I could lump that into boundary violations. There are some professional responsibilities that any healthcare provider must keep in mind, and one of those is inappropriate relationships with patients, and that’s just something you absolutely cannot do.
So, those are the ways a physician can get fired from medical residency.
What if you have one of these incidents happen? Generally, the program attempts to provide a path back for the resident, as I said before, through corrective action plans and some coaching programs. If the resident cannot fix the problem through a corrective action plan, the program often makes the resident sign the Last Chance Agreement.
The Last Chance Agreement outlines all the things the resident needs to do to stay in the program. Then, if they were to violate that last-chance agreement, that would be it. The medical residency removes them from the program. However, can a resident appeal a program dismissal? If a removal were to happen, there would be an appeal process. Sometimes, it’s very short, like 48 to 72 hours, which could require the resident to appeal or lose those rights.
Appeal Process After You Are Terminated
Then, if you appeal, you will usually go in front of a committee that determines your fate.
It’s undoubtedly tricky if you get removed from a training program because you don’t want to give up on becoming a practicing physician. And so trying to find a new program that will let you in can be difficult. But as I said before, just because you’re a professional doesn’t mean you don’t have everyday problems like everybody else.
That’s a little primer on whether the medical residency can fire you from the program.
Kicked Out of Residency
(How HARD Is It?)
How hard is it to get kicked out of residency? So, this can be an issue if a resident has several problems, and you can be terminated from your program, dismissed, fired, or whatever you want to call it. But let’s talk about what can lead to a program dismissal and then some things you can do to avoid that.
First, many people who aren’t going to make it through residency are weeded out in their internship year.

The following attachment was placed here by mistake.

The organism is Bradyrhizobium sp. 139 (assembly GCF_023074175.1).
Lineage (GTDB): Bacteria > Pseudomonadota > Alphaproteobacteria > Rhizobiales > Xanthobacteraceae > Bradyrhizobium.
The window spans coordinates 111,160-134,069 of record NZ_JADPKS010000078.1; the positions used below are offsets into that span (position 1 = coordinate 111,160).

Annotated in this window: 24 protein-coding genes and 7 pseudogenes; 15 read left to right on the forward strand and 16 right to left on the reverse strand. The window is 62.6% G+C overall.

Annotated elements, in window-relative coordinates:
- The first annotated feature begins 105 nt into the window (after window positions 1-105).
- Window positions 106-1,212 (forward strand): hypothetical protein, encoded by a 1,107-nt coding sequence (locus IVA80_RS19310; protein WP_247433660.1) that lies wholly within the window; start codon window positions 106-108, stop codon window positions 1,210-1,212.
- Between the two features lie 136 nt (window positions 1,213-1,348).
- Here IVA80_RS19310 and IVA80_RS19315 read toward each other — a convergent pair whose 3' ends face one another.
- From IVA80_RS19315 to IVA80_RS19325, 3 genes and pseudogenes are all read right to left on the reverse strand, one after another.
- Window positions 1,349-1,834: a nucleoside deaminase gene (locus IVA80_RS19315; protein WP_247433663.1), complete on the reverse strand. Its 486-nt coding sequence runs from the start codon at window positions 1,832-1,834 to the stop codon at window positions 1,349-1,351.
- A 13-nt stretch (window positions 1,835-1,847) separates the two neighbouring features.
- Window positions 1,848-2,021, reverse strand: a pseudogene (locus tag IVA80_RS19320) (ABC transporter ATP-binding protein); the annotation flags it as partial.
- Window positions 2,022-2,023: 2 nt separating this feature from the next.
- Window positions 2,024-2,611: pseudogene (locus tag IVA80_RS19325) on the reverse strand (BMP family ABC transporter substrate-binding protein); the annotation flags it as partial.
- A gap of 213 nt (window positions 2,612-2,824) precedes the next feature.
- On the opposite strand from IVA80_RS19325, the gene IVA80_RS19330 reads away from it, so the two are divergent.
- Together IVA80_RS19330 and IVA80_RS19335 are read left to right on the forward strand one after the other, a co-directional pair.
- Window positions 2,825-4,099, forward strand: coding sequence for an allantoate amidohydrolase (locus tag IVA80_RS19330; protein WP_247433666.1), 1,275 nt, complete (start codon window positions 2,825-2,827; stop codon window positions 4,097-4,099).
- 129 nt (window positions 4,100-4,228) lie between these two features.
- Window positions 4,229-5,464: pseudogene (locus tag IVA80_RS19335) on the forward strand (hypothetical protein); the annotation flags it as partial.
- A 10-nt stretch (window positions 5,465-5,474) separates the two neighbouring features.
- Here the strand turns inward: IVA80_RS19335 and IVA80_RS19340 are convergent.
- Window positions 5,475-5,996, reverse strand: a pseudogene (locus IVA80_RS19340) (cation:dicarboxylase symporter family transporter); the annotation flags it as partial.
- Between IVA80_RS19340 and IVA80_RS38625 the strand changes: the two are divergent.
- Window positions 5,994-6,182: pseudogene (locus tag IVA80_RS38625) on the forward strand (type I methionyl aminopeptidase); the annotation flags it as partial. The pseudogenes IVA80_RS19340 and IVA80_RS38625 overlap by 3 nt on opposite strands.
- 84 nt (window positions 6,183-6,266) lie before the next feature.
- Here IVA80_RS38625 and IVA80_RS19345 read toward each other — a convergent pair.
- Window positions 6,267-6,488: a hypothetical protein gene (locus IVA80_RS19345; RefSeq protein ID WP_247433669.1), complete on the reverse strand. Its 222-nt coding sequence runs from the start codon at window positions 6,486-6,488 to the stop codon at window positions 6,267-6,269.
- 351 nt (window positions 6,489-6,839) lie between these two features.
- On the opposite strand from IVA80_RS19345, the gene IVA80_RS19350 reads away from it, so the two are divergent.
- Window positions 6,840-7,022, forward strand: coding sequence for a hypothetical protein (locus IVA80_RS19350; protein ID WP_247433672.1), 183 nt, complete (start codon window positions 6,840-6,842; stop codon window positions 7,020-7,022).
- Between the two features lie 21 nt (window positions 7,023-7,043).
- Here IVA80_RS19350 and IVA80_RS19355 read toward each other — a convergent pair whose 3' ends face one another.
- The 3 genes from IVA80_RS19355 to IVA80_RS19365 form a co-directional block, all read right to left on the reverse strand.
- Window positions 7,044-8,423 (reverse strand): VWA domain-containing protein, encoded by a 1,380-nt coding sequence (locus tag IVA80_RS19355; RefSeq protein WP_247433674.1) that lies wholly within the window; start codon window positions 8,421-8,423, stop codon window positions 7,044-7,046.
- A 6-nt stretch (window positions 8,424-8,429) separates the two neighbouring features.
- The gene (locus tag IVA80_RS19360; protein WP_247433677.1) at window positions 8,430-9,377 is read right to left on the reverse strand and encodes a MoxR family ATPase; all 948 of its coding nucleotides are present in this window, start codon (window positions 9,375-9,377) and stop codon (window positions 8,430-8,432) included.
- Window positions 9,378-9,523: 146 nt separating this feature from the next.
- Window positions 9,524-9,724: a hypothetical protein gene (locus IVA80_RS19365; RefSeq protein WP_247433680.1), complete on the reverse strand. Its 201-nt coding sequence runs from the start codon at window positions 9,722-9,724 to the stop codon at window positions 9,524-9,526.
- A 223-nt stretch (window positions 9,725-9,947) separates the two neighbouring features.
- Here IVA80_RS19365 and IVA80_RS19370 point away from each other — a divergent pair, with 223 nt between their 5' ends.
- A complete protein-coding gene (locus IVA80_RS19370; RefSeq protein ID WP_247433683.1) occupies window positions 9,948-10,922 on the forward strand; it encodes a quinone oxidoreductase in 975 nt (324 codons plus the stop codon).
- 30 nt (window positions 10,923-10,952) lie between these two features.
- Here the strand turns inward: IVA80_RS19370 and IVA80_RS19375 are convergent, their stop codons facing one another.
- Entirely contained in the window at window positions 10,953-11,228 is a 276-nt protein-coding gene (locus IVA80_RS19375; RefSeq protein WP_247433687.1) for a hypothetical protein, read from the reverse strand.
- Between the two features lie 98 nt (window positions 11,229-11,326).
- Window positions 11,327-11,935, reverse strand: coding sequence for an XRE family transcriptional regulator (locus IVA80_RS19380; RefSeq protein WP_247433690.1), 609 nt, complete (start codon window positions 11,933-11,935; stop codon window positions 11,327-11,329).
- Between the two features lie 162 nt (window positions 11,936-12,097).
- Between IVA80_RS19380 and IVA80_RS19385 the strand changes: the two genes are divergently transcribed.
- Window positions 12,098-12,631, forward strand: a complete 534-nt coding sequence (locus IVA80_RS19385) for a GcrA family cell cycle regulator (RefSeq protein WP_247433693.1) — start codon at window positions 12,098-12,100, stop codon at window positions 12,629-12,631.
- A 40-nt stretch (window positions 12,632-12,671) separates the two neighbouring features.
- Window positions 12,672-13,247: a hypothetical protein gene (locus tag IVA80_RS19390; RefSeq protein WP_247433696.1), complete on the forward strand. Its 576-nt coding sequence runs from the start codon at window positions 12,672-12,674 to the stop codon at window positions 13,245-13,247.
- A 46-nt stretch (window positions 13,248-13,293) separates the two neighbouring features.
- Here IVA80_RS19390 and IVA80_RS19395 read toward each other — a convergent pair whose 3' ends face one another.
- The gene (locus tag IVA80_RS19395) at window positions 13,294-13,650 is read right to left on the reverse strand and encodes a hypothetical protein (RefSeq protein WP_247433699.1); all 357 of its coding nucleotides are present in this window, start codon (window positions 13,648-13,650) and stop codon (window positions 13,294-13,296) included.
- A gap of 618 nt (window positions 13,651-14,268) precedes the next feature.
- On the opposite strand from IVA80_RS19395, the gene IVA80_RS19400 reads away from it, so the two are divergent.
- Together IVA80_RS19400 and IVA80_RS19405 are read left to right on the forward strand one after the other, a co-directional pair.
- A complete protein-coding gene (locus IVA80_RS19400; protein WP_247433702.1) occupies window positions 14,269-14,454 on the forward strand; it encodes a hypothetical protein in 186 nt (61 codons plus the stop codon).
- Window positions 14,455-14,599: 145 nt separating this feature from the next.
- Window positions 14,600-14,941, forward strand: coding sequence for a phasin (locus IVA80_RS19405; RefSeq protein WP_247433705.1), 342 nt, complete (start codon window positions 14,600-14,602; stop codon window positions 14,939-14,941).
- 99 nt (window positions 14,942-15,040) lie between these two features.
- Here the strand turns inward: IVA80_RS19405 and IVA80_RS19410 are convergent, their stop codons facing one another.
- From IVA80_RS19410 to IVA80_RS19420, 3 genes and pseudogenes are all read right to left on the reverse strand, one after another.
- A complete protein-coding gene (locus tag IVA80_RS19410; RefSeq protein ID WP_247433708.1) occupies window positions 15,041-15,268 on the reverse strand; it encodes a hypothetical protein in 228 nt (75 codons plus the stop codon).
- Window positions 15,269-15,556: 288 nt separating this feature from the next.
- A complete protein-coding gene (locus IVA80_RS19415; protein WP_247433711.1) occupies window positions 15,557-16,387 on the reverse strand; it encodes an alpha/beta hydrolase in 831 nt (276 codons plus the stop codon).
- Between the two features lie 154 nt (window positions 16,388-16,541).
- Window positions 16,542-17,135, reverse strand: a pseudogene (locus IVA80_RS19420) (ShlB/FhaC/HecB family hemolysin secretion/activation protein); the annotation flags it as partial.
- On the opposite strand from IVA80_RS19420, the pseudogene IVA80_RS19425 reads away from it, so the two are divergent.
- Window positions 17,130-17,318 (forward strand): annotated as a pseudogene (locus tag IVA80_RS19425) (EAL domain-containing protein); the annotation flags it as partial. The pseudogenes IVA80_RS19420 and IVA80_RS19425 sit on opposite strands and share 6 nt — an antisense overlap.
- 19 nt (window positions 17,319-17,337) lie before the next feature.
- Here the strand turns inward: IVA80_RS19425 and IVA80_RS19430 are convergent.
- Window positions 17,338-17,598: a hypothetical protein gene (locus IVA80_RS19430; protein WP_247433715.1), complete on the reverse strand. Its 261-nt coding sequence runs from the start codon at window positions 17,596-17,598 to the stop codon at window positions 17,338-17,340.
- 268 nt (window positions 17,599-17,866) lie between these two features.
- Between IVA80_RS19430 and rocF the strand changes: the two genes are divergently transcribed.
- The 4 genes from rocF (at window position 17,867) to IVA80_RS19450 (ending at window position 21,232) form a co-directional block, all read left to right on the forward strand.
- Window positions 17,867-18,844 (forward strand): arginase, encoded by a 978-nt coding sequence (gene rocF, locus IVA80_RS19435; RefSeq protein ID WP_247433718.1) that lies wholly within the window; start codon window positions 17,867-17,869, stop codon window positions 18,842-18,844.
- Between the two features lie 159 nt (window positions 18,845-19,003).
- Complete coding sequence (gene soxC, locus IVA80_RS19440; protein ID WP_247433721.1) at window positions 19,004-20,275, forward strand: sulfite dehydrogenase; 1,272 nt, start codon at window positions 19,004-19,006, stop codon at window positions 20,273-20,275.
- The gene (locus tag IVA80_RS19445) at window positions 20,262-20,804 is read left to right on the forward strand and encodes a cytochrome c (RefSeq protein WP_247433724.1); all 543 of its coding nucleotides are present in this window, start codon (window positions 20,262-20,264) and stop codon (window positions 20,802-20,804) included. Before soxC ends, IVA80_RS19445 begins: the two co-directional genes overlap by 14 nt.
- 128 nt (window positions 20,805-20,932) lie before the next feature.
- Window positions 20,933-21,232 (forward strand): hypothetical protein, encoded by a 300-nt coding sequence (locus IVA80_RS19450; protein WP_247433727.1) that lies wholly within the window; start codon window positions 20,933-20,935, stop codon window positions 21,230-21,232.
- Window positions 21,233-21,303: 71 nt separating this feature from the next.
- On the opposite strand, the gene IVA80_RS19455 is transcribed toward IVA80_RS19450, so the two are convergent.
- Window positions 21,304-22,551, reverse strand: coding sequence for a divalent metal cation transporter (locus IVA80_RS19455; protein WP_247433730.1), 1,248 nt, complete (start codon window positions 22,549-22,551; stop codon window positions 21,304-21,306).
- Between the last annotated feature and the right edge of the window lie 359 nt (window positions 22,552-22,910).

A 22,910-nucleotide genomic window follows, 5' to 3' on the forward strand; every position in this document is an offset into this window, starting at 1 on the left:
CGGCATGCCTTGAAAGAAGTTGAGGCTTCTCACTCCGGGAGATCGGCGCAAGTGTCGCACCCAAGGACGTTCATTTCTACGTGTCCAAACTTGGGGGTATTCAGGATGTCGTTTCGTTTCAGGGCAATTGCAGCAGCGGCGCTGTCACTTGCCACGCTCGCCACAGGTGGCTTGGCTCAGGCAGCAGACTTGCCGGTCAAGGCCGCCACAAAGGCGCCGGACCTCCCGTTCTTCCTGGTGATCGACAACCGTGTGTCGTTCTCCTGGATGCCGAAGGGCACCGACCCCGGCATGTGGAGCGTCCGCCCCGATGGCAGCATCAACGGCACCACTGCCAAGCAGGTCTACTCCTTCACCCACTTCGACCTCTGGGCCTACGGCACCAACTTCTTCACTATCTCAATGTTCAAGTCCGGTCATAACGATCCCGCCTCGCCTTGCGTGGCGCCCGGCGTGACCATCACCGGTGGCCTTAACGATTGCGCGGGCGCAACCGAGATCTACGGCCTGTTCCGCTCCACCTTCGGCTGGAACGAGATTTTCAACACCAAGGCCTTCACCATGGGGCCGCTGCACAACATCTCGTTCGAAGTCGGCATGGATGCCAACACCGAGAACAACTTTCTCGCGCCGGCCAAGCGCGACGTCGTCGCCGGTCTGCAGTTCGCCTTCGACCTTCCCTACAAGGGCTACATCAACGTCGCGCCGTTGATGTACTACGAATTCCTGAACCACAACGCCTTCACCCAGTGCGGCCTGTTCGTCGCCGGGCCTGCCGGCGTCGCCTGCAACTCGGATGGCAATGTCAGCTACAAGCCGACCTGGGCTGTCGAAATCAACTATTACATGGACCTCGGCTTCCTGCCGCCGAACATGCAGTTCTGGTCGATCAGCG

Most Common Way Someone Can Be Removed From Residency
The program often weeds people out if they can’t make it due to whatever the problem is. They won’t match in residency for whatever reason, or maybe they’re even kicked out during their intern year. And that’s the first thing. Many people whom the residency would’ve kicked out; the committee just weeded them out early. Let’s talk about some of the most common ways the committee can remove someone from residency.
First, substance abuse is probably the number one thing—prescription drugs, alcohol, or other hard drugs. But if you are impaired when you come into work to provide care, that is a problem. It’s just a reality. But just because you’re a physician doesn’t mean you don’t have other issues in your life. And substance abuse is just simply one of those that can arise based on genetics.
Some people have difficulty coping with stress and do that by using drugs or alcohol. Residency is a stressful time. Lack of sleep and having many things thrown at you can exacerbate problems with people inclined to have substance abuse issues. And if you are consistently late or not showing up, the program will take an interest in that. What will happen is many times, if someone has a substance abuse problem, the program will allow them to place the residency on hold.
They can get either residential intensive outpatient treatment or whatever they need. And then, after they’ve completed those programs and demonstrated a period of sobriety, the program can let them back in. They’ll likely have to be in some monitoring, meaning random drug tests, may be mandatory participation in a group like a 12-step group, or something like that. But if you have substance abuse issues and are willing to admit that you have a problem, do the things needed to remediate those problems. Most of the time, residency programs are eager to work with a physician.
The second would be clinical issues. Suppose you can’t cut it clinically. In that case, you’re just having a hard time understanding concepts. If you’re in any procedure-based specialty and can’t perform the procedure safely, this is an easy and familiar way to be removed from a residency program.